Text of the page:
If you’re thinking about estate planning, chances are you’ve already come across a seemingly scary word: Probate.
What Is Probate?
Probate is the court-supervised process of authenticating the last will and testament of someone who is deceased. It may also be used when the deceased did not leave a will behind. Essentially, it is one way for the state to ensure that the decedent’s wishes are being carried out and to be sure that all of their debts have been paid as well. The process can seem confusing and often ends up being a bit costly, but it’s nothing to be afraid of as it is very common. Anything that is left in the decedent’s name at the time of their death is subject to probate.
Some Ways to Avoid Probate:
- Make Gifts to Your Beneficiaries
Because probate is dependent on the decedent owning a piece of property, when that property is given away in the form of a gift, it is no longer owned by the decedent. Seems simple enough, right? Anything that isn’t in the decedent’s name is not subject to probate.
- Name a Beneficiary on Your Accounts
Did you know that some assets allow you to name beneficiaries? For example, you can name a beneficiary (or beneficiaries) on your bank accounts, investments, and retirement plans. And it’s not difficult to name beneficiaries on these accounts–you simply fill out some paperwork as provided by your bank or brokerage company. In some states you are even able to designate beneficiaries for your real estate through a transfer on death deed or affidavit. Additionally, life insurance policies, 401K plans, stocks, bonds, IRA accounts, and pension plans are all payable on death.
- Joint Tenancy With a Right of Survivorship
Joint Tenancy With a Right of Survivorship is another way to keep property from going through probate. It’s not too difficult. When another person’s name is on the title of, for example, a home, and one of the owners dies, then the property would go to the other joint-owner.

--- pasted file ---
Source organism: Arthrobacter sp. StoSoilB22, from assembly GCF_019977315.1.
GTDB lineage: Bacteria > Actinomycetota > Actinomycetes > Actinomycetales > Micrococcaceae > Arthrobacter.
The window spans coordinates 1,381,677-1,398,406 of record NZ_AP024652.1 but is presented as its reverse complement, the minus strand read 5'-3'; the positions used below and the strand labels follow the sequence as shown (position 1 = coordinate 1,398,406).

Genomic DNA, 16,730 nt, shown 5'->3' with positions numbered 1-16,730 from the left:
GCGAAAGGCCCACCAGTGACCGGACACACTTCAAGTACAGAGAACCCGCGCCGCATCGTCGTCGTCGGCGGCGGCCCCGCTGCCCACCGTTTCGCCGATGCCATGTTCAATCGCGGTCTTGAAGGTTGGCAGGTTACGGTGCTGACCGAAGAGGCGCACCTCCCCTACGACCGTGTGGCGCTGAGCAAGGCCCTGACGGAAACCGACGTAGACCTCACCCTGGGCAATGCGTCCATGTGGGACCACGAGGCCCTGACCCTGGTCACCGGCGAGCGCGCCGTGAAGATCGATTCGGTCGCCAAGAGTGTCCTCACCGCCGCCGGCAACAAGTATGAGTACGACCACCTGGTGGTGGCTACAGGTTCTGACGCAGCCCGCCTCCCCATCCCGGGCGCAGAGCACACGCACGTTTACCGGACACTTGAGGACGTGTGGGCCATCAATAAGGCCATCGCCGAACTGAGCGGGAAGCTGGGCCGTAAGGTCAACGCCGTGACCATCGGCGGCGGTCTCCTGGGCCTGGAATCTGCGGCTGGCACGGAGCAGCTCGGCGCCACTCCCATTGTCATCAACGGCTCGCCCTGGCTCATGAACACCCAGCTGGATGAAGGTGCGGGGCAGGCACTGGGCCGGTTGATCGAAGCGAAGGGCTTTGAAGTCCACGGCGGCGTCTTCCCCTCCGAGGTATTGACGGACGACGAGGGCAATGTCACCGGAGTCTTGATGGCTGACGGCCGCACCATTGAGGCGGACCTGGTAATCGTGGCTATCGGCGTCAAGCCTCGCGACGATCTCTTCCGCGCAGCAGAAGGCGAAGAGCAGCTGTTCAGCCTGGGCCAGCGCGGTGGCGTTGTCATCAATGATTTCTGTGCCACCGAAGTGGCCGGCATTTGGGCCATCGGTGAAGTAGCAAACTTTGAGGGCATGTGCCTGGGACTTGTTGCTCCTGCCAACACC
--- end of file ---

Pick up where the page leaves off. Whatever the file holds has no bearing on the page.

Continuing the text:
- Create a Revocable Living Trust
A simple and straightforward way to avoid probate is by creating a living trust. This is similar to a will, but has one key difference: It allows the person that is appointed as trustee the ability to transfer property and possessions to the beneficiaries without undergoing probate. You still get to choose who will inherit what, but essentially the trustee is the owner of your assets, and therefore they’re not required to go through probate.
How Long Does the Probate Process Take?
Because probate law is dependent on state law, the length of time is could take for an estate to go through probate varies. On average, the entire process can take six to nine months, but if the deceased did not keep clear records of their assets, or if the will is contested, the process can take considerably longer.
What Do I Do If My Loved One’s Estate Is Going Through Probate?
If your loved one’s estate is going through probate and you are dealing with the process, don’t hesitate to call a probate attorney Allentown, PA offers who is ready to help you through the process.
Thank you to our friends and contributors at Klenk Law for their insight into estate planning and probate.